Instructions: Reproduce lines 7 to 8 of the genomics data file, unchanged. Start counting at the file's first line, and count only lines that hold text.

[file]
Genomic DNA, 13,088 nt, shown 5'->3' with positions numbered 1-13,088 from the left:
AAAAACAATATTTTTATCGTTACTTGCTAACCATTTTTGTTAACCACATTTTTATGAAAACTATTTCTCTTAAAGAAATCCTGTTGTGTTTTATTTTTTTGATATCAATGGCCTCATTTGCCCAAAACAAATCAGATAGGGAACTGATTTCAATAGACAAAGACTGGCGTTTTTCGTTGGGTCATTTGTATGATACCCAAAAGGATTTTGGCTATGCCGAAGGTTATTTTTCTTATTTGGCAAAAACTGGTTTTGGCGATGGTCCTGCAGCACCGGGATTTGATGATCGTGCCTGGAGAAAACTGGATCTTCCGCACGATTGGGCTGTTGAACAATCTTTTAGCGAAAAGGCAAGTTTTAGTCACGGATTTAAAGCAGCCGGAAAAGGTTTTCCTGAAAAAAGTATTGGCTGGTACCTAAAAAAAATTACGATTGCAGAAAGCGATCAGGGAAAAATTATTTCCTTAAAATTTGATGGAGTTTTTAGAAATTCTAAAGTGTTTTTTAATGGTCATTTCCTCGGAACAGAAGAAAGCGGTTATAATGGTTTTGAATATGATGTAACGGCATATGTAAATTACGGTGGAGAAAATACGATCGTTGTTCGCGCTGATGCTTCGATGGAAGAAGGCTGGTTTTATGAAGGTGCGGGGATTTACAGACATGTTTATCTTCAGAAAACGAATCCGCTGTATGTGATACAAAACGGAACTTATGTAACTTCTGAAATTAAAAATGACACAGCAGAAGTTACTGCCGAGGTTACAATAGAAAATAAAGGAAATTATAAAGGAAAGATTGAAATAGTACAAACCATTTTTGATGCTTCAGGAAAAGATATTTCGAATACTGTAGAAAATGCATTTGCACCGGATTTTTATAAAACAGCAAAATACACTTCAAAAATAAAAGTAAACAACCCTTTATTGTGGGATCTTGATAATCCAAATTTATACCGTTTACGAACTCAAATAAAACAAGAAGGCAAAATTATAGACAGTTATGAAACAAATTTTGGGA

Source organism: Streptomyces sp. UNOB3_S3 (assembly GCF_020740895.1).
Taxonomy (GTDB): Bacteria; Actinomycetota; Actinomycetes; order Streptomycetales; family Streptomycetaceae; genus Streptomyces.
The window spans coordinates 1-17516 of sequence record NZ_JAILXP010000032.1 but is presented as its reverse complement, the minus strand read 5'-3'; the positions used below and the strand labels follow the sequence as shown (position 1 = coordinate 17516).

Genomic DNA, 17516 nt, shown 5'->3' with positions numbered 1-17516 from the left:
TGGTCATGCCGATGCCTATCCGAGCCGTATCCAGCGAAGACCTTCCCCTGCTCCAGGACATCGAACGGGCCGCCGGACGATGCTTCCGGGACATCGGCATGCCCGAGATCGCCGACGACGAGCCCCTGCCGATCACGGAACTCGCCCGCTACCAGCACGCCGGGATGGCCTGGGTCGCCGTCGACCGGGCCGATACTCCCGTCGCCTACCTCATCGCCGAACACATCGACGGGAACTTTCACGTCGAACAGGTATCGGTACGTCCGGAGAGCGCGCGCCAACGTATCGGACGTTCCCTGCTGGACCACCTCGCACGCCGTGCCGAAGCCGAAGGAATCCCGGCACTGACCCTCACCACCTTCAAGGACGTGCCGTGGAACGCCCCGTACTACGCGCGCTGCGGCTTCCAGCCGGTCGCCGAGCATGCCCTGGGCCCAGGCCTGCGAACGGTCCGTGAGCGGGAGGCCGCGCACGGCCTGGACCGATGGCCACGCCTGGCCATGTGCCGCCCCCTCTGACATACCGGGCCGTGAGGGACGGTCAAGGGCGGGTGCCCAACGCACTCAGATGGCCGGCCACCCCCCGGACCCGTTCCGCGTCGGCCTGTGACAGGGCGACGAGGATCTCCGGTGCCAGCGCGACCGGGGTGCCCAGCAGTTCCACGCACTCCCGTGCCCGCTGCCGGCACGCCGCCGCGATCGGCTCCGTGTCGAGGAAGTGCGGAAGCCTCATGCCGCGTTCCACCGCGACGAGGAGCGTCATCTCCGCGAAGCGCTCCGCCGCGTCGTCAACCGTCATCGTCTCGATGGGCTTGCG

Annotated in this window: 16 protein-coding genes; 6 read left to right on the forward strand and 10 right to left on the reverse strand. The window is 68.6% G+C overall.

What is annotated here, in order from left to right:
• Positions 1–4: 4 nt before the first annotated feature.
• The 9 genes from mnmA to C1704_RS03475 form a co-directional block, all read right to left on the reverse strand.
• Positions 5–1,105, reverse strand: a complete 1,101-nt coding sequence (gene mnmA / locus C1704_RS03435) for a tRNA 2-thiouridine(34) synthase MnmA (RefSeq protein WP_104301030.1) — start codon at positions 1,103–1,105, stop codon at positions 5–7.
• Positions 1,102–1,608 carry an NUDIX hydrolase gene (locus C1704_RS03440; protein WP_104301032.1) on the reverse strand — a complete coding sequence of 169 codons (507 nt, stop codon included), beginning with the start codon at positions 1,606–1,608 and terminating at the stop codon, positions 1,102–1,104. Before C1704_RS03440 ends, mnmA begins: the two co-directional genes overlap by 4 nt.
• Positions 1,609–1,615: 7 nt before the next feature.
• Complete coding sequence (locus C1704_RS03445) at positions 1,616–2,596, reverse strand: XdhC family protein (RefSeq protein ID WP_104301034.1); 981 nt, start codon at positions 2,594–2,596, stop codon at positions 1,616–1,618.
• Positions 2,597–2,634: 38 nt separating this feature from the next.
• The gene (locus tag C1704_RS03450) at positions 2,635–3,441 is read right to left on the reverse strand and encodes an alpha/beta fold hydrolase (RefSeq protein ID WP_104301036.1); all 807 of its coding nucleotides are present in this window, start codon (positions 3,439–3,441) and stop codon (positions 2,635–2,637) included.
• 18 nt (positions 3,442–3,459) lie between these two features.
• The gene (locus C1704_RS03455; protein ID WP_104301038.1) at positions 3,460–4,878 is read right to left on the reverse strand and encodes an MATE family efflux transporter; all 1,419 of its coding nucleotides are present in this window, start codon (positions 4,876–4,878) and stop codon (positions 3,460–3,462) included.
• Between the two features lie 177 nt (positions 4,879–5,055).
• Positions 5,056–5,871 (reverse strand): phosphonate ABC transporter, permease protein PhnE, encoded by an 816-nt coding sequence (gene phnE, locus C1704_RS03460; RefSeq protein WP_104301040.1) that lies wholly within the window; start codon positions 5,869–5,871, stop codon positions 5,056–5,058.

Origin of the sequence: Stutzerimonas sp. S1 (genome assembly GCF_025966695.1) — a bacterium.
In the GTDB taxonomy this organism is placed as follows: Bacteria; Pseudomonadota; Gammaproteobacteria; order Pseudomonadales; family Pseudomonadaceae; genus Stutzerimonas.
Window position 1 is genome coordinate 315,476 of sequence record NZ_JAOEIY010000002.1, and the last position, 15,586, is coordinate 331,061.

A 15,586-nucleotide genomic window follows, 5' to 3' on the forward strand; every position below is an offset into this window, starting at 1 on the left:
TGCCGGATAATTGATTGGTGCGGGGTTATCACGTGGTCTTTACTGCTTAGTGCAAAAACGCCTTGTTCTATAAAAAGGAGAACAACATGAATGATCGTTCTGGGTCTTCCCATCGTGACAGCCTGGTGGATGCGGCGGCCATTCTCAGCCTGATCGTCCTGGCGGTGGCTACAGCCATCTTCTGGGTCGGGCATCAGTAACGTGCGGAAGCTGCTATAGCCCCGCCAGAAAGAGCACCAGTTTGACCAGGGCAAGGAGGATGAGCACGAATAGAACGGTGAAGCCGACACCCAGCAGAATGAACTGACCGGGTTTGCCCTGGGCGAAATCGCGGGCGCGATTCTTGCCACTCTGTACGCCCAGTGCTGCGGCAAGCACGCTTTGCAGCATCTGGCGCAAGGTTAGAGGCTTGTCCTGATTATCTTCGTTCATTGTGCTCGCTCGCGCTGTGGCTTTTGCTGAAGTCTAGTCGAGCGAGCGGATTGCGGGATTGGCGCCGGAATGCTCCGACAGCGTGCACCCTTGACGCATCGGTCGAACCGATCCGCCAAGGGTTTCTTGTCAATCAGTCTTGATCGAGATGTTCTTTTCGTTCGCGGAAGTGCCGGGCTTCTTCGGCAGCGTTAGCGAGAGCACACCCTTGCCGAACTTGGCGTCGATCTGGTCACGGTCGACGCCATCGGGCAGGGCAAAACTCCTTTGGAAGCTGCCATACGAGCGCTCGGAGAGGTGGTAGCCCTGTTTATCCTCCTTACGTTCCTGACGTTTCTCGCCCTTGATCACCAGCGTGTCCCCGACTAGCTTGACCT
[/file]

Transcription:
TGGTCATGCCGATGCCTATCCGAGCCGTATCCAGCGAAGACCTTCCCCTGCTCCAGGACATCGAACGGGCCGCCGGACGATGCTTCCGGGACATCGGCATGCCCGAGATCGCCGACGACGAGCCCCTGCCGATCACGGAACTCGCCCGCTACCAGCACGCCGGGATGGCCTGGGTCGCCGTCGACCGGGCCGATACTCCCGTCGCCTACCTCATCGCCGAACACATCGACGGGAACTTTCACGTCGAACAGGTATCGGTACGTCCGGAGAGCGCGCGCCAACGTATCGGACGTTCCCTGCTGGACCACCTCGCACGCCGTGCCGAAGCCGAAGGAATCCCGGCACTGACCCTCACCACCTTCAAGGACGTGCCGTGGAACGCCCCGTACTACGCGCGCTGCGGCTTCCAGCCGGTCGCCGAGCATGCCCTGGGCCCAGGCCTGCGAACGGTCCGTGAGCGGGAGGCCGCGCACGGCCTGGACCGATGGCCACGCCTGGCCATGTGCCGCCCCCTCTGACATACCGGGCCGTGAGGGACGGTCAAGGGCGGGTGCCCAACGCACTCAGATGGCCGGCCACCCCCCGGACCCGTTCCGCGTCGGCCTGTGACAGGGCGACGAGGATCTCCGGTGCCAGCGCGACCGGGGTGCCCAGCAGTTCCACGCACTCCCGTGCCCGCTGCCGGCACGCCGCCGCGATCGGCTCCGTGTCGAGGAAGTGCGGAAGCCTCATGCCGCGTTCCACCGCGACGAGGAGCGTCATCTCCGCGAAGCGCTCCGCCGCGTCGTCAACCGTCATCGTCTCGATGGGCTTGCG

Annotated in this window: 16 protein-coding genes; 6 read left to right on the forward strand and 10 right to left on the reverse strand. The window is 68.6% G+C overall.